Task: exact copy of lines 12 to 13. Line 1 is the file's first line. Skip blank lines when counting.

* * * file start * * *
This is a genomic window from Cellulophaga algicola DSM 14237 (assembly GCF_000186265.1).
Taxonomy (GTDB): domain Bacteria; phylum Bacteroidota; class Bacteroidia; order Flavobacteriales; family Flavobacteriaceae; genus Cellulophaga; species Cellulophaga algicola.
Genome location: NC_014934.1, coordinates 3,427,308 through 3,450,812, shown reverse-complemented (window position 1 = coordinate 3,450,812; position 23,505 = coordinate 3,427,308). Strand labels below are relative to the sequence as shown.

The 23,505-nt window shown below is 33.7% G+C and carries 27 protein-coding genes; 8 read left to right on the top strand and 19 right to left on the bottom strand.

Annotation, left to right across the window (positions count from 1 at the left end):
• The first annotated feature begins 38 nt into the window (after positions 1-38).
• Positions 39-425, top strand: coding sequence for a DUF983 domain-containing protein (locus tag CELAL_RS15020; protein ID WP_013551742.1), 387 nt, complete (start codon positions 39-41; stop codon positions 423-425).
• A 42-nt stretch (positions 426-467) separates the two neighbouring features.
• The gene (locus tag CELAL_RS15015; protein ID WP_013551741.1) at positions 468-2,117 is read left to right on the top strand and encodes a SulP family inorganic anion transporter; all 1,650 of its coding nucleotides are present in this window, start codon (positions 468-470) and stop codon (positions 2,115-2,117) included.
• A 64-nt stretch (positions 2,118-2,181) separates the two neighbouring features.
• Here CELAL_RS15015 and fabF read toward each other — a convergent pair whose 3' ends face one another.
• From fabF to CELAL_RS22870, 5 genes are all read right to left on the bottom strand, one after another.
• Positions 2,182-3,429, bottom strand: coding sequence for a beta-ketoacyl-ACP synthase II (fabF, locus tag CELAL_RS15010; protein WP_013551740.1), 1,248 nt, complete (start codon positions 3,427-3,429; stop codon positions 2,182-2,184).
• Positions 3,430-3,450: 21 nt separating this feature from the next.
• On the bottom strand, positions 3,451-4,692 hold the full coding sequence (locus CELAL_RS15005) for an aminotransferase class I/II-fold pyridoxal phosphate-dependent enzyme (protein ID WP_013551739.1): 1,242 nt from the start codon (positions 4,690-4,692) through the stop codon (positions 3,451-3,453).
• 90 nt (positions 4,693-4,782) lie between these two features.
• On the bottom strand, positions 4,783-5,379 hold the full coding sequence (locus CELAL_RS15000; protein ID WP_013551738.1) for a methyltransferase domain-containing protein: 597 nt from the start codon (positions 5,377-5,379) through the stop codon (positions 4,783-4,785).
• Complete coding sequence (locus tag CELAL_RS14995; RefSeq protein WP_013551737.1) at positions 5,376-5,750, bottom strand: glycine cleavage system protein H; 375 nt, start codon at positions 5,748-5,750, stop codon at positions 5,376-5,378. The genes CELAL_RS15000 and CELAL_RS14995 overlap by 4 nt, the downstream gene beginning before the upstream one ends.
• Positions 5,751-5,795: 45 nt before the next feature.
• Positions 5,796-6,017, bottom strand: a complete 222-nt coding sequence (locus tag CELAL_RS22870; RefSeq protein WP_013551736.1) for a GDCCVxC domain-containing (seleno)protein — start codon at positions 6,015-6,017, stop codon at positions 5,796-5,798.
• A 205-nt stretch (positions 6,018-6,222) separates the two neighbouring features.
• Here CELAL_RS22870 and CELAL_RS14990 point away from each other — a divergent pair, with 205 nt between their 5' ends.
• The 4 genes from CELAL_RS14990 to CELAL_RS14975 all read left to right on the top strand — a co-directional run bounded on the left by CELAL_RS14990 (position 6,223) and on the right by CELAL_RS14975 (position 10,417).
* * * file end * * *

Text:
• From fabF to CELAL_RS22870, 5 genes are all read right to left on the bottom strand, one after another.
• Positions 2,182-3,429, bottom strand: coding sequence for a beta-ketoacyl-ACP synthase II (fabF, locus tag CELAL_RS15010; protein WP_013551740.1), 1,248 nt, complete (start codon positions 3,427-3,429; stop codon positions 2,182-2,184).